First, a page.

Does the, private sector care about AIDS? Evidence from firm surveys in East Africa

Georgetown Public Policy Institute, Washington, DC 20009, USA.
AIDS (Impact Factor: 5.55). 08/2007; 21 Suppl 3(Suppl 3):S61-72. DOI: 10.1097/
Source: PubMed


Our objective was to identify the determinants of HIV/AIDS prevention activity and pre-employment health checks by private firms in Kenya, Uganda and Tanzania.
We used data from the World Bank Enterprise Surveys for Uganda, Kenya and Tanzania, encompassing 860 formally registered firms in the manufacturing sector.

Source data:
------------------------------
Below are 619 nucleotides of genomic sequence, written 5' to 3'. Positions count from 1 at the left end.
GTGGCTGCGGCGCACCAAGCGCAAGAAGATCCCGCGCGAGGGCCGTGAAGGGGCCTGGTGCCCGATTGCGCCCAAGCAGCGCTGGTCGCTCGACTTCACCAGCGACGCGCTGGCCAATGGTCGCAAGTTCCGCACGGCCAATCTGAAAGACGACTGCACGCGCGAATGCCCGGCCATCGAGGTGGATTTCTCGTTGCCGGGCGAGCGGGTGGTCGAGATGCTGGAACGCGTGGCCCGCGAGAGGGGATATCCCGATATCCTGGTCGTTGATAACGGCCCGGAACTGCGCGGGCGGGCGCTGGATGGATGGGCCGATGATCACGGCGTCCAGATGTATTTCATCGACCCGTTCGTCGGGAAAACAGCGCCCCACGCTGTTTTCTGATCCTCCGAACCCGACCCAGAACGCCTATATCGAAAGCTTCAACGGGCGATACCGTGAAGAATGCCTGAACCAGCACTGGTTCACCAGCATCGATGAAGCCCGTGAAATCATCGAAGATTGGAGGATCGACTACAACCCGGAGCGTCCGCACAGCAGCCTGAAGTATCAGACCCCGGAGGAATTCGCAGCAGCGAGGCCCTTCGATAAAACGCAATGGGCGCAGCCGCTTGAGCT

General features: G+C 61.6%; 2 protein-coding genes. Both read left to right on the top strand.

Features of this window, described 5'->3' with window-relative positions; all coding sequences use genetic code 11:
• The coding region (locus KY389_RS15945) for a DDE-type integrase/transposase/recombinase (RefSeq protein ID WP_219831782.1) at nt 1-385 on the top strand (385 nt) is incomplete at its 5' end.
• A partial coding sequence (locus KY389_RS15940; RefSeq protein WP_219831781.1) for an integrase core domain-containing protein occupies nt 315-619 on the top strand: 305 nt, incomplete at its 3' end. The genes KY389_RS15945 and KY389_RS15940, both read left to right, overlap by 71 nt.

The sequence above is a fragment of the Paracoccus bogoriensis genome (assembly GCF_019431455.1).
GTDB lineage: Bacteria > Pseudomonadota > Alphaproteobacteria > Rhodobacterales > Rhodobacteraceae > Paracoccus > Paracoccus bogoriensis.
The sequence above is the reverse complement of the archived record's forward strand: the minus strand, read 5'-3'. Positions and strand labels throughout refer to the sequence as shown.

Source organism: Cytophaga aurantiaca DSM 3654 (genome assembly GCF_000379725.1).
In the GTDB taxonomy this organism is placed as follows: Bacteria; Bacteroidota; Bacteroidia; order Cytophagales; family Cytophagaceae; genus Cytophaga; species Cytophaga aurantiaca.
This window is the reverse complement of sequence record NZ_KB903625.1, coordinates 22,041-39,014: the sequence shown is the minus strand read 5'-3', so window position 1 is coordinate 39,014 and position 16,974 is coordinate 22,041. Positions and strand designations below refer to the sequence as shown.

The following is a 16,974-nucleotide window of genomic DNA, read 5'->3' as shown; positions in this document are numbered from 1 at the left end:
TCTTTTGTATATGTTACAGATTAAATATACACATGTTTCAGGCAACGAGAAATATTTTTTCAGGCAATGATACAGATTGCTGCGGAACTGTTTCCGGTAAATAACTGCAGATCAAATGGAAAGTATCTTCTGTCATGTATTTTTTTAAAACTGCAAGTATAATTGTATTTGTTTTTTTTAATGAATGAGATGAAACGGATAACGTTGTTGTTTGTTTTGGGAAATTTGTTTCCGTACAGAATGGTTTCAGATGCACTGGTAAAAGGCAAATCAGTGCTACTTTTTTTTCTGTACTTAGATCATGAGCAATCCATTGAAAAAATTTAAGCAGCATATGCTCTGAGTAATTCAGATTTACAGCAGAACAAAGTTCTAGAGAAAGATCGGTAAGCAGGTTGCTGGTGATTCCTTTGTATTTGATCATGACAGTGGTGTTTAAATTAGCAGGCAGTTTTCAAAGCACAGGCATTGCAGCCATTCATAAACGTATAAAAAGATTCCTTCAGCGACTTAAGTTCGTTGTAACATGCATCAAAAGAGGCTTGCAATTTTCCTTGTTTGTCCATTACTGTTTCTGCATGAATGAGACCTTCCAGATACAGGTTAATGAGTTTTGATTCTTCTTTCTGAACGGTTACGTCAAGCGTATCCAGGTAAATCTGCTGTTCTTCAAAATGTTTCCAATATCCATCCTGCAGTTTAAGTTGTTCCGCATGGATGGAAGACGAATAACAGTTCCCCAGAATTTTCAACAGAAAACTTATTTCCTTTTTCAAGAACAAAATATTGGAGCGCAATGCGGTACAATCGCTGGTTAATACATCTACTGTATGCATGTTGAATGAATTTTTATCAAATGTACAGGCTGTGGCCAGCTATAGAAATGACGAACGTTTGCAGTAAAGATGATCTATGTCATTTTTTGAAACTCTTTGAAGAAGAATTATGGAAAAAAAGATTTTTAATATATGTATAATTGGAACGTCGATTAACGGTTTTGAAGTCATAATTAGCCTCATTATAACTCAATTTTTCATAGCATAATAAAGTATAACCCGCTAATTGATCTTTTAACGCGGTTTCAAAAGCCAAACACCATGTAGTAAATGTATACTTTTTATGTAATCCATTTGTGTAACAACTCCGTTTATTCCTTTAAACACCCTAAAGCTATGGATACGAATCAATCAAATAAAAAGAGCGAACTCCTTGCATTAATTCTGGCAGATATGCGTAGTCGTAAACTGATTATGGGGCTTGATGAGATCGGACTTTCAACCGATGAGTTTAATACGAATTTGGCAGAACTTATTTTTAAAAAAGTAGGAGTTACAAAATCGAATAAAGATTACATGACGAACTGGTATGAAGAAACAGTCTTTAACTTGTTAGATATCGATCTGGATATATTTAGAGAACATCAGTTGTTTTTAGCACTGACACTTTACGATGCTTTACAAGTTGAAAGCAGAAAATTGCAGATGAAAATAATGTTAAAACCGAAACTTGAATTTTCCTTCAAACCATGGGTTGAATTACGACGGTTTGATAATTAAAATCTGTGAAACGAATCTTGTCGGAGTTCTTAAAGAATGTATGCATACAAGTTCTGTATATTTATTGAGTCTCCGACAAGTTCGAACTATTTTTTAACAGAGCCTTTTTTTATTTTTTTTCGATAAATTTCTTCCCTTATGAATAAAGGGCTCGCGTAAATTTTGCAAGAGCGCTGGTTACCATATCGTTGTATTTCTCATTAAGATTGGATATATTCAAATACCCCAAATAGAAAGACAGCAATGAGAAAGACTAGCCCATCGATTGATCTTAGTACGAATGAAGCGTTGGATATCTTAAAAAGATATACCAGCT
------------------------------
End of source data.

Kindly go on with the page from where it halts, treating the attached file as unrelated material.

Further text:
Econometric analysis of firm survey data was used to identify the determinants of HIV/AIDS prevention including condom distribution and voluntary counselling and testing (VCT). Multivariate regression analysis was the main tool used to determine statistical significance.
Approximately a third of enterprises invest in HIV/AIDS prevention. Prevention activity increases with size, most likely because larger firms and firms with higher skilled workers have greater replacement costs. Even in the category of larger firms, less than 50% provide VCT. We found that the propensity of firms to carry out pre-employment health checks of workers also varies by the size of firm and skill level of the workforce. Finally, data from worker surveys showed a high degree of willingness on the part of workers to be tested for HIV in the three East African countries.

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